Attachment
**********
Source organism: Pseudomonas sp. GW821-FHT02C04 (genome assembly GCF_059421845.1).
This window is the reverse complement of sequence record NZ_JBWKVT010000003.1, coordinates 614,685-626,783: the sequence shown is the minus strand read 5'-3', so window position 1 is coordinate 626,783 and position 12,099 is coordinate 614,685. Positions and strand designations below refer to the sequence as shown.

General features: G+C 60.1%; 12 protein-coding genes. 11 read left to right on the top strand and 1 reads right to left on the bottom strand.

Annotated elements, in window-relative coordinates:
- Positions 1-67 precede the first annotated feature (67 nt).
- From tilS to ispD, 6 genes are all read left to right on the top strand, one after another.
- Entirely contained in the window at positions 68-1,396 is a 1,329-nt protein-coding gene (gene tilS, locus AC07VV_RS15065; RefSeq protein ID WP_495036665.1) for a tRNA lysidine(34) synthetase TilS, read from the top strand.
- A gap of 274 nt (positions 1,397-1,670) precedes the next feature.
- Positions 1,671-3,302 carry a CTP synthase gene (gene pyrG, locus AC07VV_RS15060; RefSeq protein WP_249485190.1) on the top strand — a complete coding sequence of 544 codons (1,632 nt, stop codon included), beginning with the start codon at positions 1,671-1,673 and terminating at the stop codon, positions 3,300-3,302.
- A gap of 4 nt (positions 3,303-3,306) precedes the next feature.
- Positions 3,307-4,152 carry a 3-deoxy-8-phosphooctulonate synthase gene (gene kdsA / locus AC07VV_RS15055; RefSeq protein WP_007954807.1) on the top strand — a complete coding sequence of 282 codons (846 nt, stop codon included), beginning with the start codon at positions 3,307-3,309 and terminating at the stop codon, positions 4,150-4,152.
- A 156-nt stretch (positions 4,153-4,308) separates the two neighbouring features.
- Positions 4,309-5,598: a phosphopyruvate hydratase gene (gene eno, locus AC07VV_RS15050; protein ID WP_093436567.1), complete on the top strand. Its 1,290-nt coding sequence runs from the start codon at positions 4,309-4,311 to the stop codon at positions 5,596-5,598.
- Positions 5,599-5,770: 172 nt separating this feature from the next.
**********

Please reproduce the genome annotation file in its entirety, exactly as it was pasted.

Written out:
Source organism: Pseudomonas sp. GW821-FHT02C04 (genome assembly GCF_059421845.1).
This window is the reverse complement of sequence record NZ_JBWKVT010000003.1, coordinates 614,685-626,783: the sequence shown is the minus strand read 5'-3', so window position 1 is coordinate 626,783 and position 12,099 is coordinate 614,685. Positions and strand designations below refer to the sequence as shown.

General features: G+C 60.1%; 12 protein-coding genes. 11 read left to right on the top strand and 1 reads right to left on the bottom strand.

Annotated elements, in window-relative coordinates:
- Positions 1-67 precede the first annotated feature (67 nt).
- From tilS to ispD, 6 genes are all read left to right on the top strand, one after another.
- Entirely contained in the window at positions 68-1,396 is a 1,329-nt protein-coding gene (gene tilS, locus AC07VV_RS15065; RefSeq protein ID WP_495036665.1) for a tRNA lysidine(34) synthetase TilS, read from the top strand.
- A gap of 274 nt (positions 1,397-1,670) precedes the next feature.
- Positions 1,671-3,302 carry a CTP synthase gene (gene pyrG, locus AC07VV_RS15060; RefSeq protein WP_249485190.1) on the top strand — a complete coding sequence of 544 codons (1,632 nt, stop codon included), beginning with the start codon at positions 1,671-1,673 and terminating at the stop codon, positions 3,300-3,302.
- A gap of 4 nt (positions 3,303-3,306) precedes the next feature.
- Positions 3,307-4,152 carry a 3-deoxy-8-phosphooctulonate synthase gene (gene kdsA / locus AC07VV_RS15055; RefSeq protein WP_007954807.1) on the top strand — a complete coding sequence of 282 codons (846 nt, stop codon included), beginning with the start codon at positions 3,307-3,309 and terminating at the stop codon, positions 4,150-4,152.
- A 156-nt stretch (positions 4,153-4,308) separates the two neighbouring features.
- Positions 4,309-5,598: a phosphopyruvate hydratase gene (gene eno, locus AC07VV_RS15050; protein ID WP_093436567.1), complete on the top strand. Its 1,290-nt coding sequence runs from the start codon at positions 4,309-4,311 to the stop codon at positions 5,596-5,598.
- Positions 5,599-5,770: 172 nt separating this feature from the next.